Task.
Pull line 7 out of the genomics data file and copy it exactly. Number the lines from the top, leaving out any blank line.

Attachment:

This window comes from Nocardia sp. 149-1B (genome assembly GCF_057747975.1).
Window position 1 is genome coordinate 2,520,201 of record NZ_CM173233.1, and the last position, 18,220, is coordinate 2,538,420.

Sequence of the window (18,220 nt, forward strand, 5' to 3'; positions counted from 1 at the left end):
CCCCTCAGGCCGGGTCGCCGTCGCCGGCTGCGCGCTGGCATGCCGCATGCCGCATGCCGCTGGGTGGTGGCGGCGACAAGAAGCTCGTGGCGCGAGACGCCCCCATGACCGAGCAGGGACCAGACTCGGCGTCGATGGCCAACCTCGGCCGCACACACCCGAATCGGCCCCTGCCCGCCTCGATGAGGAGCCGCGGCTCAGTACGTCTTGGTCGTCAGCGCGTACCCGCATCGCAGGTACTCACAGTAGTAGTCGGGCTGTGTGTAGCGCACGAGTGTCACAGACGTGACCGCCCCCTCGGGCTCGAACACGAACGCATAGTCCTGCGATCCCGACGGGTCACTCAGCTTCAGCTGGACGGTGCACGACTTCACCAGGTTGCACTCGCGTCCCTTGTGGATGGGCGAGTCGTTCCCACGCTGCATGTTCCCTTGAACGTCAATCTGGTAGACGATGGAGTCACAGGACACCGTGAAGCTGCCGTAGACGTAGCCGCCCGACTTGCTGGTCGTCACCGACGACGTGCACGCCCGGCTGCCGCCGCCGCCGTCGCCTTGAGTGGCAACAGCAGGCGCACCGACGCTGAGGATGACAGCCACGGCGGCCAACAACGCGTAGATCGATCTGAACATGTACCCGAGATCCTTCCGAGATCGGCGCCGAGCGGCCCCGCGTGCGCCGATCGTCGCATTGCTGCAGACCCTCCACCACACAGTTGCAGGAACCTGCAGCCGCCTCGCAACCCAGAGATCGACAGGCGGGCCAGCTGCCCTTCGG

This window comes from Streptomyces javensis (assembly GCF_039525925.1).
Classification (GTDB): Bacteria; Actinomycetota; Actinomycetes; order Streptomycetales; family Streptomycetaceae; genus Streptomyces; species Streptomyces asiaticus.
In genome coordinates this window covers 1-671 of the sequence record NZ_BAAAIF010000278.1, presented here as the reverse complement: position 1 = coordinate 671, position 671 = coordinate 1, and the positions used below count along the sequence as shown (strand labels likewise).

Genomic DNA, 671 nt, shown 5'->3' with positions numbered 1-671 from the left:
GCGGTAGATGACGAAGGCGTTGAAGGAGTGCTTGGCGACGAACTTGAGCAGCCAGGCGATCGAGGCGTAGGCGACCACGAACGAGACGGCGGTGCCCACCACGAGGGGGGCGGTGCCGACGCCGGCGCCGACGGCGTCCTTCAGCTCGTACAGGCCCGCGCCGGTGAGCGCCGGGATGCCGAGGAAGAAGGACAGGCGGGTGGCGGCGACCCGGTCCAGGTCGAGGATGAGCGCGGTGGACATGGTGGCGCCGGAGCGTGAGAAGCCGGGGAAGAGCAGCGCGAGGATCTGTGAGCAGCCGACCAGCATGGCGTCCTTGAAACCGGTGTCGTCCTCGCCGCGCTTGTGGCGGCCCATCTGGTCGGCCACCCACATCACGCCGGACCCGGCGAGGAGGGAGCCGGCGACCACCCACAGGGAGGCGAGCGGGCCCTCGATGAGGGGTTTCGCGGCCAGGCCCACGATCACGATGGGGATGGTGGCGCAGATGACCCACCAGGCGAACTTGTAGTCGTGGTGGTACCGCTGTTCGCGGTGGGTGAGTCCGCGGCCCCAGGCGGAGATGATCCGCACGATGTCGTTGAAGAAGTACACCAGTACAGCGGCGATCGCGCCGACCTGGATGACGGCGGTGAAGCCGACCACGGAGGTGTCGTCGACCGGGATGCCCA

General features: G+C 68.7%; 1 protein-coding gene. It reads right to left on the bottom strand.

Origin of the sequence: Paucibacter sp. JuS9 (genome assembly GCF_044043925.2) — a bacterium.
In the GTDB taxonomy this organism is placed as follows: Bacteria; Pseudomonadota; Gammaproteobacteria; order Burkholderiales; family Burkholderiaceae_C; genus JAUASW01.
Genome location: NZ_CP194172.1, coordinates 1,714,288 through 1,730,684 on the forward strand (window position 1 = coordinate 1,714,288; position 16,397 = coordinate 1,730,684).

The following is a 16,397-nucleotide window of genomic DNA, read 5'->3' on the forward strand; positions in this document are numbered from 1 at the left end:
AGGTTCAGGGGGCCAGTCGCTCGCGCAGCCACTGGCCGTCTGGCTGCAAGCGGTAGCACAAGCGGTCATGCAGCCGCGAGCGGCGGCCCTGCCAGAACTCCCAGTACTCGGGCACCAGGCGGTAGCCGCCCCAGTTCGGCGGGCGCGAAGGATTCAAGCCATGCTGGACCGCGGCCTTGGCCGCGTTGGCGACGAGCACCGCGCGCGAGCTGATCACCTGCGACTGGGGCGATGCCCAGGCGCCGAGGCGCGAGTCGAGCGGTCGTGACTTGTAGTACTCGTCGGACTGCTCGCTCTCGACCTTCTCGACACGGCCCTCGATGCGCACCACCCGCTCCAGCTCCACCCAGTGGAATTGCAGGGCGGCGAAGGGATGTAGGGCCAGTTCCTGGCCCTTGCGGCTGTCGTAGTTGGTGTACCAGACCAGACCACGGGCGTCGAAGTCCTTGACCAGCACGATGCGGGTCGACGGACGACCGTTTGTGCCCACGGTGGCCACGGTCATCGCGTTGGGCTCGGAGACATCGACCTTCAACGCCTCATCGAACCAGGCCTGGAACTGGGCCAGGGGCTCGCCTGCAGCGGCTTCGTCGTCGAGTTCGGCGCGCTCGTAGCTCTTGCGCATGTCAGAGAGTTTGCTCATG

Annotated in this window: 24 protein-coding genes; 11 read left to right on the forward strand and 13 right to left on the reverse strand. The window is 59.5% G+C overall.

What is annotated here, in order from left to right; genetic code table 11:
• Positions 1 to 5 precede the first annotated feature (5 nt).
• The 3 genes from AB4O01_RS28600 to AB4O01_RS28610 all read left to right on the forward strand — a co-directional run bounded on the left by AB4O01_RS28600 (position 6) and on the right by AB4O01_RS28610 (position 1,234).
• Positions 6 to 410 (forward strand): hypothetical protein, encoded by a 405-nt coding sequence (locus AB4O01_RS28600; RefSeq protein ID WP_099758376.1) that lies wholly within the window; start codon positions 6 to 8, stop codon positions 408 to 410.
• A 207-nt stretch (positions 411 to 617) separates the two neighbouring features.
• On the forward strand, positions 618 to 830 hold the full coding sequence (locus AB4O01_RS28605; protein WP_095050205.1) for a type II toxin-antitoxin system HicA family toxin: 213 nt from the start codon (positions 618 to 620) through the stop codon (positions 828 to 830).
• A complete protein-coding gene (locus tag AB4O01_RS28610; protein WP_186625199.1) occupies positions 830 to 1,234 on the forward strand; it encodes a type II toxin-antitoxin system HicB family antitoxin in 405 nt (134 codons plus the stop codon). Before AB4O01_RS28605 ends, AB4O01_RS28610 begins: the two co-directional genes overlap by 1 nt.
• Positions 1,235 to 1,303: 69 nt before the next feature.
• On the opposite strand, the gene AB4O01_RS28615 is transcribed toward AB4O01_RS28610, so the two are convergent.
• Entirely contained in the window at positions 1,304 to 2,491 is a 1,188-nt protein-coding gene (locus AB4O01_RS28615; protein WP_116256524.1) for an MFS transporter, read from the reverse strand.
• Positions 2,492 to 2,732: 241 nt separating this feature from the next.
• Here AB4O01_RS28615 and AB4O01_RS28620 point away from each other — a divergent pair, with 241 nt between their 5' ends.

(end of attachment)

In genome coordinates this window covers 1-671 of the sequence record NZ_BAAAIF010000278.1, presented here as the reverse complement: position 1 = coordinate 671, position 671 = coordinate 1, and the positions used below count along the sequence as shown (strand labels likewise).